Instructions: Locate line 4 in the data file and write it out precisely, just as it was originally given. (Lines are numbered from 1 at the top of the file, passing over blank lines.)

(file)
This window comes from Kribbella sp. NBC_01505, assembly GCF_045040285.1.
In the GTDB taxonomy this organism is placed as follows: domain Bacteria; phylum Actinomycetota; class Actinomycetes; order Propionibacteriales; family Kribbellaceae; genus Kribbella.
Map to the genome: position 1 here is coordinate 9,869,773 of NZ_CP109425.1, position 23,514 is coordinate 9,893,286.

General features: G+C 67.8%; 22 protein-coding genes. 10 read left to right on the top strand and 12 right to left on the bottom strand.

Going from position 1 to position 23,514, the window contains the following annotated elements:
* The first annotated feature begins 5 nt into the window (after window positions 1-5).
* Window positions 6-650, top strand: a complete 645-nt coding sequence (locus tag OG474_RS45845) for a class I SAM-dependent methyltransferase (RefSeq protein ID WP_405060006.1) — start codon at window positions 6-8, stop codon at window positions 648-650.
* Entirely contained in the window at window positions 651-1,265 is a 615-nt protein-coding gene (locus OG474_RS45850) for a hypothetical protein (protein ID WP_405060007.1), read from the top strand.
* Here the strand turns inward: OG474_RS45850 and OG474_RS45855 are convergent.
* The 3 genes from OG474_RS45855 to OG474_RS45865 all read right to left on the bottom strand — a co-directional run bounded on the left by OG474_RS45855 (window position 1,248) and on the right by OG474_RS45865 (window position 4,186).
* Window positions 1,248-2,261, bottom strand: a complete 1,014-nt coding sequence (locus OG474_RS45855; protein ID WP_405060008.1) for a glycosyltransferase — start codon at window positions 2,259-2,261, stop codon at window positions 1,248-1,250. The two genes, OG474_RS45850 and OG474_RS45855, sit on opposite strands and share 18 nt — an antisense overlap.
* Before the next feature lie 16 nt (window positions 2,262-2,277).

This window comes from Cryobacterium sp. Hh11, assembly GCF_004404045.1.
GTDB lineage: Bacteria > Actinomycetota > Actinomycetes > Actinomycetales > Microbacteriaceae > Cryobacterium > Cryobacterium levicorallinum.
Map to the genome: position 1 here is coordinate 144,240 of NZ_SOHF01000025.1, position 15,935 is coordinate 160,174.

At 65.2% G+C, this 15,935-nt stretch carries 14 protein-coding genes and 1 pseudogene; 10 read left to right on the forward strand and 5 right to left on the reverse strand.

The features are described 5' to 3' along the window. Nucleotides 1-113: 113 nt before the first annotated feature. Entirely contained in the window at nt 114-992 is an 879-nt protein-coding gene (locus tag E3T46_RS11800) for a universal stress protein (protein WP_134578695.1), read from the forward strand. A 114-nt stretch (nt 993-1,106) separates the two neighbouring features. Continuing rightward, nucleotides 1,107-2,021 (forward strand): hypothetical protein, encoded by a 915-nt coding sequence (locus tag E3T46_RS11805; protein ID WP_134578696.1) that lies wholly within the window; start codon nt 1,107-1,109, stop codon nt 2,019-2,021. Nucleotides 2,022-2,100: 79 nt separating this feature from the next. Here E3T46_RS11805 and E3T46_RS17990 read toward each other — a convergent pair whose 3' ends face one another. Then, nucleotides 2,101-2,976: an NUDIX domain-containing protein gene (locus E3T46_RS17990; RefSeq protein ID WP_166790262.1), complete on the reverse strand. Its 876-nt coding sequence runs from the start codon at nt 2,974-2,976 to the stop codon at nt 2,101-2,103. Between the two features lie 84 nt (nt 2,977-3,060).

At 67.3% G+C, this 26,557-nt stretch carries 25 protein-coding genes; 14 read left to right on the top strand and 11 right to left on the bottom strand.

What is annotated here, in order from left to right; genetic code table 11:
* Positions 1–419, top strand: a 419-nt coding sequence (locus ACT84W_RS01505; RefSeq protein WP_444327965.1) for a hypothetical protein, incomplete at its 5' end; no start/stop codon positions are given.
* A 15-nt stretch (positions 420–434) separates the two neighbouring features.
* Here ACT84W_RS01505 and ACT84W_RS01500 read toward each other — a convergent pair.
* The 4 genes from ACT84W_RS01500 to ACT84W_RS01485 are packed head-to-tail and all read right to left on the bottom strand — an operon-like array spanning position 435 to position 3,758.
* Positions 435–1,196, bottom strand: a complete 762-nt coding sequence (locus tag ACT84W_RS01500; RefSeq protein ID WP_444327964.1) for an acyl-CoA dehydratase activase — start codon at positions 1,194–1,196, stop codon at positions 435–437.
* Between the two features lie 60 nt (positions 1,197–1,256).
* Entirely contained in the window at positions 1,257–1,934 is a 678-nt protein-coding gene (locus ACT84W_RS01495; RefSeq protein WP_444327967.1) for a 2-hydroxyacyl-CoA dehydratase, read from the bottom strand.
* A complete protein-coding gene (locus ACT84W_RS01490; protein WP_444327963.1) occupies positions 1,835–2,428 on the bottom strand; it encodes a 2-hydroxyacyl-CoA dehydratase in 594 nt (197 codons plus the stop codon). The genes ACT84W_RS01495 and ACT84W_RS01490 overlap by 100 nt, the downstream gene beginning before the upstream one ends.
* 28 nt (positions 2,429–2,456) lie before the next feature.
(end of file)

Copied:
General features: G+C 67.8%; 22 protein-coding genes. 10 read left to right on the top strand and 12 right to left on the bottom strand.